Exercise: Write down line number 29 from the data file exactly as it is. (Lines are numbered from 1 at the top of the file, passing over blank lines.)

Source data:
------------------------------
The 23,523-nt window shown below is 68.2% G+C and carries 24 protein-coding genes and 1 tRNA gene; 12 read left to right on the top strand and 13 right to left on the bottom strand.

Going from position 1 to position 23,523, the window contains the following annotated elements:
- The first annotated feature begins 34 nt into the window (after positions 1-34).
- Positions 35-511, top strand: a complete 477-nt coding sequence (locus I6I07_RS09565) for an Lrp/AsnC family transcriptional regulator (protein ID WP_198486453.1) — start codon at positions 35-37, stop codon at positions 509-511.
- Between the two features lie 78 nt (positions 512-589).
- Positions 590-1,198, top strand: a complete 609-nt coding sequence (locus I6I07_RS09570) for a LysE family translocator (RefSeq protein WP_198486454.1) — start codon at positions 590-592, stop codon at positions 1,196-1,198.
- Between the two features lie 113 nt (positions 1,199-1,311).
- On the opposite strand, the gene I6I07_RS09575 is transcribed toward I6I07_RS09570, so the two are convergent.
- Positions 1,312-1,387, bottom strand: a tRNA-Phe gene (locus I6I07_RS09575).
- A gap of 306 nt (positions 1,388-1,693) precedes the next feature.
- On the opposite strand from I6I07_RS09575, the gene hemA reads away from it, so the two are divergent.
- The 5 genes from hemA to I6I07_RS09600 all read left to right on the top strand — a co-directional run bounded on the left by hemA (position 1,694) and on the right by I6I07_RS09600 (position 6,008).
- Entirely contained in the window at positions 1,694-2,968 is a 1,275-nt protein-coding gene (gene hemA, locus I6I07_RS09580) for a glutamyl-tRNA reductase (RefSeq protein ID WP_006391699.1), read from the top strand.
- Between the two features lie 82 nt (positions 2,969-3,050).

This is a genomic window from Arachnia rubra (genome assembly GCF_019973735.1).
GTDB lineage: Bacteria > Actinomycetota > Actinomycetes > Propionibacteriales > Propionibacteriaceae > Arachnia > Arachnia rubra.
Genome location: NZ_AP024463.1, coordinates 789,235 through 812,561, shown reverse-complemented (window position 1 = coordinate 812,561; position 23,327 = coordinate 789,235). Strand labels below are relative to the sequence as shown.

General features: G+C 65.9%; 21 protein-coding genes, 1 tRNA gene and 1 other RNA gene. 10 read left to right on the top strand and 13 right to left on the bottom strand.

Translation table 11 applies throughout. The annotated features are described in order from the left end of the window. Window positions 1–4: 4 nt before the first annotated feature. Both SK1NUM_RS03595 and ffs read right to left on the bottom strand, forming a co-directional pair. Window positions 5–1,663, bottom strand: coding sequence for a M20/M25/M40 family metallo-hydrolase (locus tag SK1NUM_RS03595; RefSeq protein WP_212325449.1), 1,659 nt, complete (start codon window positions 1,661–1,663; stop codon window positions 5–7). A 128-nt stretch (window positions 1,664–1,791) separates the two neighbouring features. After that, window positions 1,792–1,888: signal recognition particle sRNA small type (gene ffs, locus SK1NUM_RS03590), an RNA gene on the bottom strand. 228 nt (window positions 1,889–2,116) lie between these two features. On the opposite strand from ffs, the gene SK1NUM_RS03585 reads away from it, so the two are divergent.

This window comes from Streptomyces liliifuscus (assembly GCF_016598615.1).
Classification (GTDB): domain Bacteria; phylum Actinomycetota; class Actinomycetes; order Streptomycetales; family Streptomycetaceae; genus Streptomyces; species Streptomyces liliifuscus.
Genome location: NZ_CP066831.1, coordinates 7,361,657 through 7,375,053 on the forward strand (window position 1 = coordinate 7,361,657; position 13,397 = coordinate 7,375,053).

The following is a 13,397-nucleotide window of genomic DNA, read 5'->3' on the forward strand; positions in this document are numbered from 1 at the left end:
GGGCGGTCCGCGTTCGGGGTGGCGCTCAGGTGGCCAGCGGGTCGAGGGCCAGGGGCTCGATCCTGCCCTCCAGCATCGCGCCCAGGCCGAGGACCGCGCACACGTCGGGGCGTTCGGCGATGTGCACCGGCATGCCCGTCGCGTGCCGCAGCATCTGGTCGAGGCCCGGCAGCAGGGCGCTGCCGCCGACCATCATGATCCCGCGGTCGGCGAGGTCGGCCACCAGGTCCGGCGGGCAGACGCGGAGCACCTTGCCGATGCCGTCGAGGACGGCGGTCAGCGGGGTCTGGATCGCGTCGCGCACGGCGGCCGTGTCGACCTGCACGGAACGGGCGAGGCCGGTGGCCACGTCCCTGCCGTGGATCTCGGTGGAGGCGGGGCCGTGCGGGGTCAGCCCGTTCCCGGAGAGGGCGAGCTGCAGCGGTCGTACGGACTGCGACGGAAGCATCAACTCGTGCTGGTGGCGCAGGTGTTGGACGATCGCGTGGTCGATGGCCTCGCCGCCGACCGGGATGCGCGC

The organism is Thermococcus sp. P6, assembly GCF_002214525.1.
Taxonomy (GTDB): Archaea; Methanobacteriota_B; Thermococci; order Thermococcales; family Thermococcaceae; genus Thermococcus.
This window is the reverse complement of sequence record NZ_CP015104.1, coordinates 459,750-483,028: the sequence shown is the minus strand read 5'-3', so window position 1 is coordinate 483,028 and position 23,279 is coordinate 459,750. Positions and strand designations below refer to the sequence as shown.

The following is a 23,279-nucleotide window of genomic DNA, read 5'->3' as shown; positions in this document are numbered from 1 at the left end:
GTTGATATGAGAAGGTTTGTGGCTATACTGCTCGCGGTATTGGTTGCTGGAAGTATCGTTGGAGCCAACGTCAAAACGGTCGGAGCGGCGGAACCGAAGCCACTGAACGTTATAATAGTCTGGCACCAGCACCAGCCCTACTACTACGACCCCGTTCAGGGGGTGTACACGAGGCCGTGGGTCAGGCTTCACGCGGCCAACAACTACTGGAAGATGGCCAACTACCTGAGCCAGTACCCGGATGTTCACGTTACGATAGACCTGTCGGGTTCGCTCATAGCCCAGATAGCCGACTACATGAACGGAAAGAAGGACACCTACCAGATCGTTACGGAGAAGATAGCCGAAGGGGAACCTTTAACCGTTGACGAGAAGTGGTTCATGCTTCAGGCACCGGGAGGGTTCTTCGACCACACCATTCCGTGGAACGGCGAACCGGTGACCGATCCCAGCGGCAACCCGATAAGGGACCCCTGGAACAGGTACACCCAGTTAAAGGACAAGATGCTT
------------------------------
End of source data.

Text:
GTTGATATGAGAAGGTTTGTGGCTATACTGCTCGCGGTATTGGTTGCTGGAAGTATCGTTGGAGCCAACGTCAAAACGGTCGGAGCGGCGGAACCGAAGCCACTGAACGTTATAATAGTCTGGCACCAGCACCAGCCCTACTACTACGACCCCGTTCAGGGGGTGTACACGAGGCCGTGGGTCAGGCTTCACGCGGCCAACAACTACTGGAAGATGGCCAACTACCTGAGCCAGTACCCGGATGTTCACGTTACGATAGACCTGTCGGGTTCGCTCATAGCCCAGATAGCCGACTACATGAACGGAAAGAAGGACACCTACCAGATCGTTACGGAGAAGATAGCCGAAGGGGAACCTTTAACCGTTGACGAGAAGTGGTTCATGCTTCAGGCACCGGGAGGGTTCTTCGACCACACCATTCCGTGGAACGGCGAACCGGTGACCGATCCCAGCGGCAACCCGATAAGGGACCCCTGGAACAGGTACACCCAGTTAAAGGACAAGATGCTT